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Th e "O" class destroyers Opal , Ophelia , Opportune and Oracle prepare to leave the nest where they were born-a yard redo/em ofth e iron and coal technologyofth eirday-to join the swarming flot illas that swept the sea lanes and served as handmaids to th e battlejleets of World War I.

and " W" class destroyers, is found in the Amazan class of frigates two of which, Ardent and Antelope, were lost in the Falklands (the latter, with a backward bow to " Penny-lope," is pronounced "A ntellipee~ '). The mythological names are reflected in the Leander class of frigates, while destroyers are named after towns and counties. Capital ships (now aircraft carriers and nuclear submarines) bear a variety of names taken from history. Another device adopted is the "suffix ." Ton class minesweepers use names like Maxton and Wilton. Another historical system reflecting the " weapon ," " battle" and "captai n" classes is the present-day " tribal " class of frigate such as HMS Zulu. Occasional flashes of wit have emerged. Thus HMS Zulu (stem blown off by a mine in 1916) and HMS Nubian (bow blown off by a German destroyer in 1916), had their revenge when their joined halves under the name HMS Zubian sank the German U-50 in 1918.

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A few ships have become generic because of their dramatic effect on naval warfare. The Dreadnought made all other battleships obsolete and led to the generic terms "dreadnought" and "superdreadnought ," while the USS Monitor gave her name to whole classes of big-gun ships after her famous fight with the Confederate raider Virginia ex-USS Merrimac. The United States, as befits a peace-loving democracy, has generally eschewed aggressive and violent names, and has used ship names to honor states, cities, citizens, supporters of the Revolutionary War (like the Spruance class Comte de Grasse) , or even on one occasion a foreign warship : the Canberra, named to honor an Australian ship sunk at the Battle of Savo Island , 1942 . American sailors, no less than their counterparts overseas, bestow nicknames on their ships, or render the unpronounceable into manageable segments. The 19th century's zeal for Indian names became so much grist for the irreverent mill . Thus Sassacus became " Sassy-cuss," Shaknmaxon turned into " Shacky-macks on," Miantn omah simply " My aunt don't know." It is safe to say that every ship in the fleet is known by a name other than what appears on her transom. In orthodox vein , aircraft carriers were named for famous ships formerly on the Navy List, important battles, bays, island and sounds. The first exception to this scheme was the Franklin D. SEA HISTORY, WINTER 1983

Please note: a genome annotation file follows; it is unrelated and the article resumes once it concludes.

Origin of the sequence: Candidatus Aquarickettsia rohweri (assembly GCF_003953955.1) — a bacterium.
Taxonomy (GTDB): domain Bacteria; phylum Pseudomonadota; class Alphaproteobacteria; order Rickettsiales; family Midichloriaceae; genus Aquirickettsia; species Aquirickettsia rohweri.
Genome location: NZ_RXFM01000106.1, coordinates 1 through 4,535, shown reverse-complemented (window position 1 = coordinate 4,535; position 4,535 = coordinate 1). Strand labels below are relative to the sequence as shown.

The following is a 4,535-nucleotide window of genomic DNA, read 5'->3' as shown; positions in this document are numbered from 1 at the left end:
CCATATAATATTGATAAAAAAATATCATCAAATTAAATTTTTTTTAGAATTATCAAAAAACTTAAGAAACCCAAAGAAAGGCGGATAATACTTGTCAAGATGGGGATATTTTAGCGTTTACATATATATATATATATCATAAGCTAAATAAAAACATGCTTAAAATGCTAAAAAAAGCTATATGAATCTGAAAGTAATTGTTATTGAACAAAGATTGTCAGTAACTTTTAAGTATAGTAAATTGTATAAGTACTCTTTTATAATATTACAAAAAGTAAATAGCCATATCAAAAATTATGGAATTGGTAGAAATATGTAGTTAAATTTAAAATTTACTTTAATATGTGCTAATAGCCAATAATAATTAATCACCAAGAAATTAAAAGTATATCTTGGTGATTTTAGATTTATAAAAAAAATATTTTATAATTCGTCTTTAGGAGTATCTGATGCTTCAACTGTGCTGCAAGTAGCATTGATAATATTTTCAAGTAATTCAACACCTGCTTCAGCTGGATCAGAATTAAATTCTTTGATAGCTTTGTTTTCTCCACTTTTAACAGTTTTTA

Roosevelt in 1945. Thereafter the practice of honoring prominent Americans became common: Forrestal, for the first Secretary of Defense, and the John F. Kennedy are examples. With the new big deck nuclear Nimitz class came the first carrier to recognize a living person , the Carl Vinson. He was victor of many naval appropriations battles in the US Congress! By Act of Congress, battleships have always been named for states. Cruisers were named for cities and towns in the United States, her possessions and territories with the exception of Canberra, noted above. Of that era , however, only the Long Beach remains in commission . The latest cruisers carry names of states, battles and famous ships. Destroyers and frigates honor people who distinguished themselves in the annals of Navy, Marine Corps and Coast Guard history, including one living Admiral , the destroyerman's ln 1916 when the "tribal" class frigate Nubian had her bow blown off by a German destroyer, and her sister Zulu lost her stem to a mine, their joined halves were rechristened Zubian-a happy inspiration of Admiral Sir Reginald Bacon commanding the Dover Patrol, in which these destroyers served.

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Sea History 030 - Winter 1983-1984  

7 IN CLIO'S CAUSE: A CALL TO ACCOUNTABILITY, James D. Watkins • 8 WHAT'S IN A NAME: HOW WARSHIPS GET THEIR NAMES R.E. Shrubb and Eric J. Ber...

Sea History 030 - Winter 1983-1984  

7 IN CLIO'S CAUSE: A CALL TO ACCOUNTABILITY, James D. Watkins • 8 WHAT'S IN A NAME: HOW WARSHIPS GET THEIR NAMES R.E. Shrubb and Eric J. Ber...